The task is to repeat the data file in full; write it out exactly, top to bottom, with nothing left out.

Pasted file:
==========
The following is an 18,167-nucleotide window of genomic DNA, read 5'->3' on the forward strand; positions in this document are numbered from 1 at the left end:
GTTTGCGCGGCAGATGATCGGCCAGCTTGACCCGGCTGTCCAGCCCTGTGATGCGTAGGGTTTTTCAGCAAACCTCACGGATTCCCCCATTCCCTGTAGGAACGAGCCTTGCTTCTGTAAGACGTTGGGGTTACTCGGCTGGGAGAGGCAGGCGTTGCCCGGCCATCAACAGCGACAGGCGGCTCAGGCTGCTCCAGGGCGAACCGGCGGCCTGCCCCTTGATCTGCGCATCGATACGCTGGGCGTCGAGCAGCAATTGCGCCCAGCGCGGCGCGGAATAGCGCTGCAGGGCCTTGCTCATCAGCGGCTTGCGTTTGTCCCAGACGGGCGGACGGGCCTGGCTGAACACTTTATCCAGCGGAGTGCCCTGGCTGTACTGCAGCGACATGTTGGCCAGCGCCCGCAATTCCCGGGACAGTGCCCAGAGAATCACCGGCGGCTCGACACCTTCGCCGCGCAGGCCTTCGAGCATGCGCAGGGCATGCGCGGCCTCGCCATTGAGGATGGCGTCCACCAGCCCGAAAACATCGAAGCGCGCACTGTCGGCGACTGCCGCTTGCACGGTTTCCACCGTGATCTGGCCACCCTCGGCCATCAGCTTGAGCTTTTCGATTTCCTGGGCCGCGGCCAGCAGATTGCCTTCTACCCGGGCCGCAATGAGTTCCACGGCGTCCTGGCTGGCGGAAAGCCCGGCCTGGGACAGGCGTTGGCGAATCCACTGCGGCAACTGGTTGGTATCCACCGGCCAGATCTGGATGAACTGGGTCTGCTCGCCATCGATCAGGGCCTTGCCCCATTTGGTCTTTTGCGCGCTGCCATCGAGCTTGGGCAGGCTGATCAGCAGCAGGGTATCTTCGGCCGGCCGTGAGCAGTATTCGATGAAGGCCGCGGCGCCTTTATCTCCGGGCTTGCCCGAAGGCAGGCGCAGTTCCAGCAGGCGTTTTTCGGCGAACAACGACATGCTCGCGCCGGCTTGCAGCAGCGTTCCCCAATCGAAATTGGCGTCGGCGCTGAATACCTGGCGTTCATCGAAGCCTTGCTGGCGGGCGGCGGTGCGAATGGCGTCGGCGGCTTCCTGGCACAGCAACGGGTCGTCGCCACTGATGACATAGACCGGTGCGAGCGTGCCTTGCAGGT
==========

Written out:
The following is an 18,167-nucleotide window of genomic DNA, read 5'->3' on the forward strand; positions in this document are numbered from 1 at the left end:
GTTTGCGCGGCAGATGATCGGCCAGCTTGACCCGGCTGTCCAGCCCTGTGATGCGTAGGGTTTTTCAGCAAACCTCACGGATTCCCCCATTCCCTGTAGGAACGAGCCTTGCTTCTGTAAGACGTTGGGGTTACTCGGCTGGGAGAGGCAGGCGTTGCCCGGCCATCAACAGCGACAGGCGGCTCAGGCTGCTCCAGGGCGAACCGGCGGCCTGCCCCTTGATCTGCGCATCGATACGCTGGGCGTCGAGCAGCAATTGCGCCCAGCGCGGCGCGGAATAGCGCTGCAGGGCCTTGCTCATCAGCGGCTTGCGTTTGTCCCAGACGGGCGGACGGGCCTGGCTGAACACTTTATCCAGCGGAGTGCCCTGGCTGTACTGCAGCGACATGTTGGCCAGCGCCCGCAATTCCCGGGACAGTGCCCAGAGAATCACCGGCGGCTCGACACCTTCGCCGCGCAGGCCTTCGAGCATGCGCAGGGCATGCGCGGCCTCGCCATTGAGGATGGCGTCCACCAGCCCGAAAACATCGAAGCGCGCACTGTCGGCGACTGCCGCTTGCACGGTTTCCACCGTGATCTGGCCACCCTCGGCCATCAGCTTGAGCTTTTCGATTTCCTGGGCCGCGGCCAGCAGATTGCCTTCTACCCGGGCCGCAATGAGTTCCACGGCGTCCTGGCTGGCGGAAAGCCCGGCCTGGGACAGGCGTTGGCGAATCCACTGCGGCAACTGGTTGGTATCCACCGGCCAGATCTGGATGAACTGGGTCTGCTCGCCATCGATCAGGGCCTTGCCCCATTTGGTCTTTTGCGCGCTGCCATCGAGCTTGGGCAGGCTGATCAGCAGCAGGGTATCTTCGGCCGGCCGTGAGCAGTATTCGATGAAGGCCGCGGCGCCTTTATCTCCGGGCTTGCCCGAAGGCAGGCGCAGTTCCAGCAGGCGTTTTTCGGCGAACAACGACATGCTCGCGCCGGCTTGCAGCAGCGTTCCCCAATCGAAATTGGCGTCGGCGCTGAATACCTGGCGTTCATCGAAGCCTTGCTGGCGGGCGGCGGTGCGAATGGCGTCGGCGGCTTCCTGGCACAGCAACGGGTCGTCGCCACTGATGACATAGACCGGTGCGAGCGTGCCTTGCAGGT